EngD in ‘Transport and the Environment’ The Influence of Water Quality on Underwater Noise from Propeller Cavitation

Start dates: (1 February 2013) and 26 September 2013

Closing date for applications:  19 August 2013

There is an increasing awareness of the role underwater noise associated with human activity (anthropogenic) may play in the marine environment. This has been recognised by the EU through its Marine Strategy Framework Directive, which effectively classifies underwater noise as a pollutant and recognises its potential impact on marine life. In the low frequency range shipping is a major contributor to underwater noise. Consequently the EU has already funded two FP7 projects on shipping noise; Southampton is a partner in one of these (SONIC).

A range of research initiatives are now being stimulated as a result this increased awareness of anthropogenic noise. In the context of shipping a major source of noise is cavitation occurring in the vicinity of the propeller. Techniques of minimising the cavitation and noise are now being investigated using both numerical modelling of the fluid flow and experimental measurements in cavitation tunnels and flumes. However the onset of cavitation, and the resulting behaviour of the bubbles formed, is strongly influenced by the quality of the water, depending on the presence of nuclei and surfactants, as well as dissolved gas concentration. 

This project will look at the issue of cavitation noise from propellers and the significance of water quality on the cavitation processes. This will be achieved by a mixture of Computational Fluid Dynamics modelling of propellers to determine the pressure fluctuations responsible for generating cavitation, modelling of bubble dynamics using bubble simulations, and practical/experimental work aiming to understand the impact of water quality on cavitation. The latter may involve the construction of a dedicated experimental flow system into which suitable particles/surfactants can be added. The work on the effect of water quality will be facilitated by the use of equipment loaned by the sponsor and measurements in suitable cavitation tunnels as appropriate.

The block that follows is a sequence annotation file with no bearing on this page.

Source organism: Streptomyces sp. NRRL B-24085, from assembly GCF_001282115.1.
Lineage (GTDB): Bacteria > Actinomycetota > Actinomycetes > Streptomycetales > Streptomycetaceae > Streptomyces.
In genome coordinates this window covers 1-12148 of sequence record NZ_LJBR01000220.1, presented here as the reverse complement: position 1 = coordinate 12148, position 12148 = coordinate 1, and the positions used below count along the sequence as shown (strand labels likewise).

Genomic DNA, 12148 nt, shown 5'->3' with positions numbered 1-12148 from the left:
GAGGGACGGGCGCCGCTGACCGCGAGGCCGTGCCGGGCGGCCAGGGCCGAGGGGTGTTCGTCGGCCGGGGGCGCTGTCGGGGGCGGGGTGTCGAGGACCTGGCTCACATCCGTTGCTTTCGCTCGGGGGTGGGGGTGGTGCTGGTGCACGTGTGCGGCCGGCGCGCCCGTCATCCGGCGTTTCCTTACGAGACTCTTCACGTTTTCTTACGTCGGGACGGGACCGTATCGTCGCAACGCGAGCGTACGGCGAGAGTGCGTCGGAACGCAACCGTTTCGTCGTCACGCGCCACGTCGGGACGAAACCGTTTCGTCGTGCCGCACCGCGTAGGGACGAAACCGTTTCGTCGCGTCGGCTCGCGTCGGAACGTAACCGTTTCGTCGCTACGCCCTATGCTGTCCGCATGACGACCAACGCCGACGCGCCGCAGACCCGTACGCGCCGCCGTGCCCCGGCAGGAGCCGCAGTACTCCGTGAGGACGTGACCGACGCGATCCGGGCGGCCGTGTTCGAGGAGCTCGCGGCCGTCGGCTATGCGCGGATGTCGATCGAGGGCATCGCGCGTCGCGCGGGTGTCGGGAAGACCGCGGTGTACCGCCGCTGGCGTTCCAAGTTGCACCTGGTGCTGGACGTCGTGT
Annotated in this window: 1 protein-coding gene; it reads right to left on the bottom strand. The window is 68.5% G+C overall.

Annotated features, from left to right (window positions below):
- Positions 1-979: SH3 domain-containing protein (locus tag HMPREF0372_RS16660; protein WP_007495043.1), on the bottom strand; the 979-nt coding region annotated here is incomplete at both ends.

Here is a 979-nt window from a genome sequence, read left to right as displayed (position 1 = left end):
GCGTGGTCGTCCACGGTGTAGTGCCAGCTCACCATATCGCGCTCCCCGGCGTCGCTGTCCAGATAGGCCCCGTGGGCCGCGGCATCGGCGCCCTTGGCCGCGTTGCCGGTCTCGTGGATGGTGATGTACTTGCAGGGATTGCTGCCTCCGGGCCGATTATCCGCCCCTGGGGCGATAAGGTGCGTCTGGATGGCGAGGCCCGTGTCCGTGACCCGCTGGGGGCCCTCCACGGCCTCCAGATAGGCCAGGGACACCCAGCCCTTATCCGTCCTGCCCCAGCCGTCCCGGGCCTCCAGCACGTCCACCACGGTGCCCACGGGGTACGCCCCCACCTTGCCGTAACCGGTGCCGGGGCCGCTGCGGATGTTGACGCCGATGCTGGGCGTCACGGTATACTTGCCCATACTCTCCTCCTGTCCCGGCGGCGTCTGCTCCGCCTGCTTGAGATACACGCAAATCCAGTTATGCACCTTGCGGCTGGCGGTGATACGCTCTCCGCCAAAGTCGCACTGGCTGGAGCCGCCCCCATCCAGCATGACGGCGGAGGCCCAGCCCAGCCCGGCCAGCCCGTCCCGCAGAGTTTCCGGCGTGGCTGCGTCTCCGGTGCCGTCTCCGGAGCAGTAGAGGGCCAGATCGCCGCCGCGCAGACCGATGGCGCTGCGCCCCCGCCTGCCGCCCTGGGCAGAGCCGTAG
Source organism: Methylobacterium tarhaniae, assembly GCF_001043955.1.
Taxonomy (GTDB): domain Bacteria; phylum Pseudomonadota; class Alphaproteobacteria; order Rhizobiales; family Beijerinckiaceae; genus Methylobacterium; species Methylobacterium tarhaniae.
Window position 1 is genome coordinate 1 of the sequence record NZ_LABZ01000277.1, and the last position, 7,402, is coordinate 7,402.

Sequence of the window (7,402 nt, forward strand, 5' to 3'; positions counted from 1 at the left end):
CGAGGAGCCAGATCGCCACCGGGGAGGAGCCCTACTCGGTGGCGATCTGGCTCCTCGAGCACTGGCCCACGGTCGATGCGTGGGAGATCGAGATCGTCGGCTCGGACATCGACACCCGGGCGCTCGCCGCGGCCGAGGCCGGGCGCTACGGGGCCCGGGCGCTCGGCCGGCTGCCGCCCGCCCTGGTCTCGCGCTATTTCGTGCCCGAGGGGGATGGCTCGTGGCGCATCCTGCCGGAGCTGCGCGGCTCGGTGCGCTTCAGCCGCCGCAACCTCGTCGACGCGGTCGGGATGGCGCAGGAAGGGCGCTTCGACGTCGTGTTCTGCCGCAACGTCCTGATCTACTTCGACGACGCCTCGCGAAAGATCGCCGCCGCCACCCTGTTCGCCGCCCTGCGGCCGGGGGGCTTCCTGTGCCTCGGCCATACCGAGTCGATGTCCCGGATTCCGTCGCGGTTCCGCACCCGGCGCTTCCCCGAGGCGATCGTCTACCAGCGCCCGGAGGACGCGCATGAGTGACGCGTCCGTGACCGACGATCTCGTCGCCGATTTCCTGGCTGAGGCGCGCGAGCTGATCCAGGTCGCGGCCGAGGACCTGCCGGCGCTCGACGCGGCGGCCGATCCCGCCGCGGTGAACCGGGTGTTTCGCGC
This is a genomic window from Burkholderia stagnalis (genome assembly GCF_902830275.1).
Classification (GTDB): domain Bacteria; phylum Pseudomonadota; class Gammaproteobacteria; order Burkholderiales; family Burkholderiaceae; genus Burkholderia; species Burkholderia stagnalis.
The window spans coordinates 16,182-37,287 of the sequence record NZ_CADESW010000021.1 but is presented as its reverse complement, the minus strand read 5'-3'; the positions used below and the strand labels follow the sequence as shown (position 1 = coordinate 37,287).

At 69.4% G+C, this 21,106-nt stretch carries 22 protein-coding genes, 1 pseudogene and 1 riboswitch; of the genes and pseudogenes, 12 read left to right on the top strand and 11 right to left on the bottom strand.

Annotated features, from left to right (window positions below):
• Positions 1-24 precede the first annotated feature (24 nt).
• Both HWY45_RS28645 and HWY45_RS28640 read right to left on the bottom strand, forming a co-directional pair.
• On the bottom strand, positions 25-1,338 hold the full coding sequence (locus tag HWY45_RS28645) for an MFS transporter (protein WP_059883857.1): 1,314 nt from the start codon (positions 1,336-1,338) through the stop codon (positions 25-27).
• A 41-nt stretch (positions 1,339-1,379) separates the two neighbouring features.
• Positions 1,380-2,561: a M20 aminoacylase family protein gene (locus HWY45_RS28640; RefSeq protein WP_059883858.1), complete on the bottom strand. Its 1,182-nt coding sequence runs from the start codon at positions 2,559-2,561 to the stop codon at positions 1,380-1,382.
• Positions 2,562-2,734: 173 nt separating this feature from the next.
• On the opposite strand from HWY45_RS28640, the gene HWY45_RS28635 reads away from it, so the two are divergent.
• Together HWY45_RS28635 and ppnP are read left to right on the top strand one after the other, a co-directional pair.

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If you wish to discuss any details of the project informally, please contact Prof Stephen Turnock, Fluid-Structure Interactions research group, Email: S.R.Turnock@soton.ac.uk, Tel: +44 (0) 2380 59 2488 or Prof Victor Humphrey, ISVR: Fluid Dynamics and Acoustics research group, Email: vh@isvr.soton.ac.uk , Tel: +44 (0) 2380 59 4957. 

This EngD project will be funded through the Industry Doctoral Training Centre (IDTC) http://www.southampton.ac.uk/idtc. The studentship comprises support from both EPRSC http://www.epsrc.ac.uk and an industrial sponsor.

To be eligible students need to have UK status or be a European Union (EU) national who has been ‘ordinarily resident’ in the UK for three years prior to the commencement of studies.

Enquiries: engd@soton.ac.uk

436 Acoustics; Applied Physics; Fluid Dynamics

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